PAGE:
Everything appears to be working against the present crop of leaders. Their pervasive incompetence is one; the emotional and responsibilities distance they keep from the people is another. But it seems the most unfortunate of them all is President Muhammadu Buhari. Molded to possess an incurable unitary mindset by successive military governments and, if I may add, a quasi-unitary federal system of government, every attention is on the president, even when the real catalysts for grassroots development rests with governors and the local council chairmen: a floundering governor and his retinue of poor-performing local government chairmen vicariously attracts low credit ratings for the reticent man in Abuja.
This is not in any way making excuses for the wretched credentials of the Buhari administration, which, even in the midst of crippling economic challenges still allowed stories of bewildering corruption and bigotry to be seeping out of his government.
Buhari appears to exemplify the man whose kernel was not cracked by benevolent spirits, if I am permitted to paraphrase this popular line from Chinua Achebe’s “Things Fall Apart”. Every effort he makes towards progress triggers unintended reactions and that is why, when his story will be told, finding what to add to the assets side of his balance sheet will be tough.
His government has, in truth, done very well in a number of areas and I will mention just one here because of its relevance to the challenges the country is facing at the moment. I am aware that President Muhammadu Buhari took the issue of agricultural revival quite seriously. He personally took charge of many projects in this area, including the revival of the country’s fertilizer production capacity. It took him five years, but the country now boosts of a capacity of 1.5 million metric tonnes of fertilizer per annum. For a country that was importing practically every cup of this critical agro input a few years ago, this is a major milestone.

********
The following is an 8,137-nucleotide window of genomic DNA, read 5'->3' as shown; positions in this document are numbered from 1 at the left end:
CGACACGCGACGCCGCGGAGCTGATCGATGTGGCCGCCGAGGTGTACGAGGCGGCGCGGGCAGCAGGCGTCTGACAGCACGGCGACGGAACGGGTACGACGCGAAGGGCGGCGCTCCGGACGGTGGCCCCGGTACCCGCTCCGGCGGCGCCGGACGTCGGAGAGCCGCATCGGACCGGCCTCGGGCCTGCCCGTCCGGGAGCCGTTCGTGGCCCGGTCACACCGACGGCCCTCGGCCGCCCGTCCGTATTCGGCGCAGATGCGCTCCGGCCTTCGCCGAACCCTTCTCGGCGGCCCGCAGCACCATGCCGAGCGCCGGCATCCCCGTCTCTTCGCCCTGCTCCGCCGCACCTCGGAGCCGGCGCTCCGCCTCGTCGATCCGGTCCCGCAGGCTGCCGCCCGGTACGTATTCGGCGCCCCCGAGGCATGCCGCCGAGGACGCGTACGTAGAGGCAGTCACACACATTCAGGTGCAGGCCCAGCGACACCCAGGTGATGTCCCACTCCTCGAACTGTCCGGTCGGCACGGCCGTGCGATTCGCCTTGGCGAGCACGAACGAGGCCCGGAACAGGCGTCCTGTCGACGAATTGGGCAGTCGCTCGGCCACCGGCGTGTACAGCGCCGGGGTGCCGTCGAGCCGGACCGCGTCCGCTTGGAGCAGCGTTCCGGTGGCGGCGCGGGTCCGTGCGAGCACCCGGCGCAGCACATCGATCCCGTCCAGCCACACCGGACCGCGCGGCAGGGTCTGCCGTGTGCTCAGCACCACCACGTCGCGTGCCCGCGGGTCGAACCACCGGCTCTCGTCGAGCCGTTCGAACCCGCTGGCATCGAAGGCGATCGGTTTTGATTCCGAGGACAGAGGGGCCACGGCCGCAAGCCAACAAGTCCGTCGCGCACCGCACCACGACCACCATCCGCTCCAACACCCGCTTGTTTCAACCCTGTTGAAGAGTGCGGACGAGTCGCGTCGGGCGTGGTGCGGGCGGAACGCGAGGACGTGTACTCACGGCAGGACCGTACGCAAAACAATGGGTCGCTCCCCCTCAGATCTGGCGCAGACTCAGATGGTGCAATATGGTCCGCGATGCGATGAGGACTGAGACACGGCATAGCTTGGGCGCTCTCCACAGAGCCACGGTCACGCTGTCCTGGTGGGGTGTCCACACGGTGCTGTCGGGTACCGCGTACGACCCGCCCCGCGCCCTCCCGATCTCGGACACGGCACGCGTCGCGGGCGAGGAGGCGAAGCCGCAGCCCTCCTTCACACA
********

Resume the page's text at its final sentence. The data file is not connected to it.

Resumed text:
Ordinarily, this success story should energise the drive for increased food production and employment generation in the almost limitless agriculture value chain. But where will the food come from when all the farmers are either being killed or kidnapped in their farms? What growth will anyone expect from agriculture in the face of what appears like state-sponsored destructive open grazing that has entitled Fulani herders to regard freshly-growing crops from a farmers’ grueling toils as pasture for his cows?
I am a victim and sure know how it hurts. In 2018, I lost 17 hectares of my Vitamin A cassava farm in the Uzo Uwani agro belt of Enugu State to the trampling hoofs of cattle herded by the Fulani. They also destroyed 5,000 heaps of yams I had planted around portions of the farm’s sprawling perimeter.
Given this situation, who then would benefit from Buhari’s auriferous agricultural policy when farmers that are the direct beneficiaries are either murdered, kidnapped for ransom or had their crops forcefully converted to cow fodder?
Such an unfortunate president. The country is fraying under his watch and those who love Nigeria are hoping he finds the strength, wisdom and tact to be like Sir Winston Churchill who, as German forces advanced on Britain during World War II, swore that he would not “supervise the dissolution of the British Empire,” and didn’t just mean it, but mobilized Britons to achieve it.
Okuhu, a former Special Assistant to Governor Ugwuanyi of Enugu State, is a journalist, author, farm entrepreneur, whose most recent book is ‘Pitch: Debunking Marketing’s Strongest Myths’
Frontpage September 5, 2019